A classic piece from Brooks Brothers, flat front trousers, 3/2 undarted front, natural shoulders and all. It sat perfectly between dressy and casual on warm days from May until early Fall. Being tan, it had a laid back, easy going look to it. Being wool, rather than cotton or cotton blend poplin as so many tan suits are, it had more shape and formality. Recently, I sold it. It even served as the image for my Shop for a few months.
The decision to part with this garment was not an easy one.But for two and a half Summers it hung in my closet practically unworn. Truthfully, it no longer fit well, and likely never would. I just didn't want to admit it. Now, many will say that instead of buying clothes a size bigger I should lose the few extra pounds, you know, men younger than me who don't have kids or take as much joy in the act of eating as I do. While there may be merit to that suggestion, that's not the whole story. This suit was a 40 regular, a size that no longer fits in the shoulder. I now wear 42. A few extra pounds may be one thing, but weight can shift and build can change for some of us. Toad stated this eloquently in a recent post, and he's right. Nothing makes a guy look bigger than clothes that are too small. Slightly larger and well fitting sizes make a man look slimmer. Fit, as they say, is indeed everything. It must come first, before fabric and make.
All is not lost, though. Fortunately, in the rather large thrift shopping haul that made it back from Maine with us was my perfect, if not dare I say slightly better, replacement tan wool suit.
Natural shoulders, 3/2 undarted front, flat front trousers in a lightweight, loosely woven wool. This time in a 42 regular with a 36 waist trousers, sizes that allow me to breathe. After fit, breathing is also flattering on most men.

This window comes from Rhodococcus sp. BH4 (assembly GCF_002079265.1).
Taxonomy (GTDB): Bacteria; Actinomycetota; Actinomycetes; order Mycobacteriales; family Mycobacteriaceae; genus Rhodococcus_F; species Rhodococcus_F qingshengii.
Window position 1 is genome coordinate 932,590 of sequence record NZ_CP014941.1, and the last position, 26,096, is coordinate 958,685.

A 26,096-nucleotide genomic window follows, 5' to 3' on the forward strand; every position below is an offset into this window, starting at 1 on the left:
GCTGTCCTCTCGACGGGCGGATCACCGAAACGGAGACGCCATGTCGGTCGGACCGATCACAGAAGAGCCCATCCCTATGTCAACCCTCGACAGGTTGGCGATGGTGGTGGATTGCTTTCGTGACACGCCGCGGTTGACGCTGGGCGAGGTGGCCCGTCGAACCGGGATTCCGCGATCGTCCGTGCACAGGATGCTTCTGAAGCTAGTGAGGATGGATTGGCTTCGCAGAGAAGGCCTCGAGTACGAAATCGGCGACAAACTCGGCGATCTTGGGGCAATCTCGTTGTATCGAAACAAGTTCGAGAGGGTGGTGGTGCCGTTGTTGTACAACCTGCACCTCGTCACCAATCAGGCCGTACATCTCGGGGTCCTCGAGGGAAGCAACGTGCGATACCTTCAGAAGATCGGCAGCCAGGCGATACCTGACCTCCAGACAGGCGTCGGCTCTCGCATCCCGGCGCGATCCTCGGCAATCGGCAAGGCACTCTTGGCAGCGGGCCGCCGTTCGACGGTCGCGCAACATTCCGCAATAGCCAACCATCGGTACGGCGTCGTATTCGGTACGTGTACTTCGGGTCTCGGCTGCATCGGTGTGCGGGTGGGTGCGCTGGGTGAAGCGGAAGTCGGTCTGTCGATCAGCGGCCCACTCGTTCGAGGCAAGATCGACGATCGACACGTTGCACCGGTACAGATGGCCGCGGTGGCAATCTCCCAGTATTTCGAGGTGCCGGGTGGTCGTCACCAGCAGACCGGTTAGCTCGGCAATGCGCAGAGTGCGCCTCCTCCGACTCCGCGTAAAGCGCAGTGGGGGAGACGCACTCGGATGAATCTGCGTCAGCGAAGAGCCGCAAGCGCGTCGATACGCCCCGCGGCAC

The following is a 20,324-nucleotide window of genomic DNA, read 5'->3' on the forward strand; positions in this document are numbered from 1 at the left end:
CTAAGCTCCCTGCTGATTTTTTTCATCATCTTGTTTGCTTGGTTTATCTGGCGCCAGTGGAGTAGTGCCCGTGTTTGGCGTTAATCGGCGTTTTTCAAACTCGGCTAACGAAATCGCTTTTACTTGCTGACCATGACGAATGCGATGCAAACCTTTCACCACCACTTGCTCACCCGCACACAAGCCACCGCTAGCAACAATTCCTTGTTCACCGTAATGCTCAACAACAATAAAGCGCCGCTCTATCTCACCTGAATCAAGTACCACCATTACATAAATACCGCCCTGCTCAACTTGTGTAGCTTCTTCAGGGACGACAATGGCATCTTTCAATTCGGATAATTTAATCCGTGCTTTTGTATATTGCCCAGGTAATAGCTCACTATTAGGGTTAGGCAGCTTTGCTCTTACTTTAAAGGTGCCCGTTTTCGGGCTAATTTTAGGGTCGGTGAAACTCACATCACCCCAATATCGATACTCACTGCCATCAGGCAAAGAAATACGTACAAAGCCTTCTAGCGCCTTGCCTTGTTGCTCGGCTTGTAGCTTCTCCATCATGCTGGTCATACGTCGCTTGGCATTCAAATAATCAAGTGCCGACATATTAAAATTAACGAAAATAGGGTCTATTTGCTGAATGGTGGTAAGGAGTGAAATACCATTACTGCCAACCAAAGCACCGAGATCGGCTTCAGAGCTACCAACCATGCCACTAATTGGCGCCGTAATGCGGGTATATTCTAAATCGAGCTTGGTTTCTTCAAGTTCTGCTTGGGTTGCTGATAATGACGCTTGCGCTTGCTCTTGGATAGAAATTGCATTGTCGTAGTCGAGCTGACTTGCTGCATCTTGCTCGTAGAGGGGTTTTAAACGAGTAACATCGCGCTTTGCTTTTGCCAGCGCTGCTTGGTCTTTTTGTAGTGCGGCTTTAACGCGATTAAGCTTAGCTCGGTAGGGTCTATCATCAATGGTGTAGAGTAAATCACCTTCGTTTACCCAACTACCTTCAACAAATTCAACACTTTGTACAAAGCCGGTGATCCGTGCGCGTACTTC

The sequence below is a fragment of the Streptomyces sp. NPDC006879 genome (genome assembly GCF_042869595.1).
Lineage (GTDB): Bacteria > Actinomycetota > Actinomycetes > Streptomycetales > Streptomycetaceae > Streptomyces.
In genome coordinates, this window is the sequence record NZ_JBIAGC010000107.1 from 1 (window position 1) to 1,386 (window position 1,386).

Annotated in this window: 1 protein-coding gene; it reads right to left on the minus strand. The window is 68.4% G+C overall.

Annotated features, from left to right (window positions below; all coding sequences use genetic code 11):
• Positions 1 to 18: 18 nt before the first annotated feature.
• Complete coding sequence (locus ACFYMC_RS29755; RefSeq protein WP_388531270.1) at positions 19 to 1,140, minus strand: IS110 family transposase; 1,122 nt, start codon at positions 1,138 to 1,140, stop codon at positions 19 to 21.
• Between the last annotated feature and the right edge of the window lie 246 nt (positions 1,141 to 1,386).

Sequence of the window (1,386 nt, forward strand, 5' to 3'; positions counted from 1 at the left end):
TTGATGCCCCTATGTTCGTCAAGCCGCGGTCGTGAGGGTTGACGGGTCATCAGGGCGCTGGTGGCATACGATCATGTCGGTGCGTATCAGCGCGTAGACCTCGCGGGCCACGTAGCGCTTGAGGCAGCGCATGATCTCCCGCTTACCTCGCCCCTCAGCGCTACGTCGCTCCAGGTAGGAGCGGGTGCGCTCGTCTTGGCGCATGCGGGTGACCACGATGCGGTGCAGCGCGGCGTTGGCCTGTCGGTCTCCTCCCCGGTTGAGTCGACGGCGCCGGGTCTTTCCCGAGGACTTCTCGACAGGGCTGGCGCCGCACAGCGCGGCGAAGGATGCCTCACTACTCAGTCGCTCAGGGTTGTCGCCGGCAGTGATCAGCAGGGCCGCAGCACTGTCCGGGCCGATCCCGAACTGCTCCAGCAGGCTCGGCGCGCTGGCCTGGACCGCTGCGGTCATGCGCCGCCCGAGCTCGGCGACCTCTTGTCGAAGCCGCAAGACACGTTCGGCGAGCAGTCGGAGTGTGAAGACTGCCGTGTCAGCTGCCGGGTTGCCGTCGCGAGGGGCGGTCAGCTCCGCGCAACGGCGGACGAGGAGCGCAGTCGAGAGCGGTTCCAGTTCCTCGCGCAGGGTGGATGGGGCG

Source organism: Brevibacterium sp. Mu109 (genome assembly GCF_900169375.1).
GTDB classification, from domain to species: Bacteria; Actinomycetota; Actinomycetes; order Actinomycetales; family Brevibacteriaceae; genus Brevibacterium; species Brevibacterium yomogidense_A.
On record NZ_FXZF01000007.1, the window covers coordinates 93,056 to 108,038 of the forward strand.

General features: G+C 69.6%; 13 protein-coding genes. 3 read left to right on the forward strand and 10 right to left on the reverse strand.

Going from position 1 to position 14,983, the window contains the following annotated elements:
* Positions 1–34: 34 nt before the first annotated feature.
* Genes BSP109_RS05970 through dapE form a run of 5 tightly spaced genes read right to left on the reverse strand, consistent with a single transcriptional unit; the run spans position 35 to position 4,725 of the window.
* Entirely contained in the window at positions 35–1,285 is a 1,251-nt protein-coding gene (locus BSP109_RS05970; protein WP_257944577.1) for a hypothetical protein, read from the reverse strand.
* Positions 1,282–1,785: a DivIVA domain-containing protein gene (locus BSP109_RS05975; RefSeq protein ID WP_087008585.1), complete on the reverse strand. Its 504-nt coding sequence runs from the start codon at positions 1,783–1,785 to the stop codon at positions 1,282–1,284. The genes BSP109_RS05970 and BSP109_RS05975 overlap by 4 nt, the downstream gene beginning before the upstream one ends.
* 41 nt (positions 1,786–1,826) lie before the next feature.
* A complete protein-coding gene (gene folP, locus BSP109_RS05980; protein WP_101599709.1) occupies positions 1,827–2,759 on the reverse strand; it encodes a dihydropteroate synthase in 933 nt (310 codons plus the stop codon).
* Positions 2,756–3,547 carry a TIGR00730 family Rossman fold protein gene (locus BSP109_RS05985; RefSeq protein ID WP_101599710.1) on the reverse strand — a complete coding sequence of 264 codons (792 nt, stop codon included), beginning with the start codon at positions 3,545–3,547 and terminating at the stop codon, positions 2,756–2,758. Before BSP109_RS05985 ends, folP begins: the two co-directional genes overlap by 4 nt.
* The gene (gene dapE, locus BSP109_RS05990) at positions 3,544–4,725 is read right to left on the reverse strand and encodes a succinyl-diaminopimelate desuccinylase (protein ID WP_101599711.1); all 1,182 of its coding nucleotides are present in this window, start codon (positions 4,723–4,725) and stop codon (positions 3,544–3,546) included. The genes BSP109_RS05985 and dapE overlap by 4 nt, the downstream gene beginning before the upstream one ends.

Seen here with my new favorite tie, a vintage 1960s paisley from Brooks Brothers, and an Italian pocket square with hand rolled edges. Both acquisitions of the mighty haul, it's likely that these two pieces will accompany the suit next week sometime when I take it for it's maiden spin once it returns from dry cleaning and minor alterations.
Hand sewn button holes, one up on the old Brooks Brothers suit.
There is some separation of the seam at the right armhole, but I won't let that stop me. It's nothing that a few bucks and a week at the tailor can't fix. Remember, when you're buying old clothes, you have to see them for what they will be, not what they are. Besides expecting things to require alteration, know that many blemishes can be repaired. A tear in the cloth is likely a deal breaker, but things like missing buttons, or a break at the seam like this, are no big deal.
Made in USA by H. Freeman & Son for Gorsart Clothes of New York. Apparently, Gorsart was once a lively little secret hidden on a second floor in a factory and warehouse district for 80 years before going under in 2001(see here). If there were still stores like that, there's a chance I'd shop retail more often...just a chance.
Oh yeah, I also nabbed these:
Fingers crossed I'll have an excuse to wear black tie at least once this year.
p.s. the rest of the great haul has been photographed and will be hitting the Shop in the next few days, something for everyone, so stay tuned.
p.p.s. Big and Tall men, I've also received a pretty big consignment of suits and jackets in larger sizes (48-50 long, trousers size 46) and shirts (17 1/2 x 35), largely Brooks Brothers. Interested parties may contact me for details, or look for them in the shop within the next 10 days or so.
p.p.p.s. Thrift Store Runway is offering five prizes of $500 each for their August contest cycle. There still time to enter. Details here.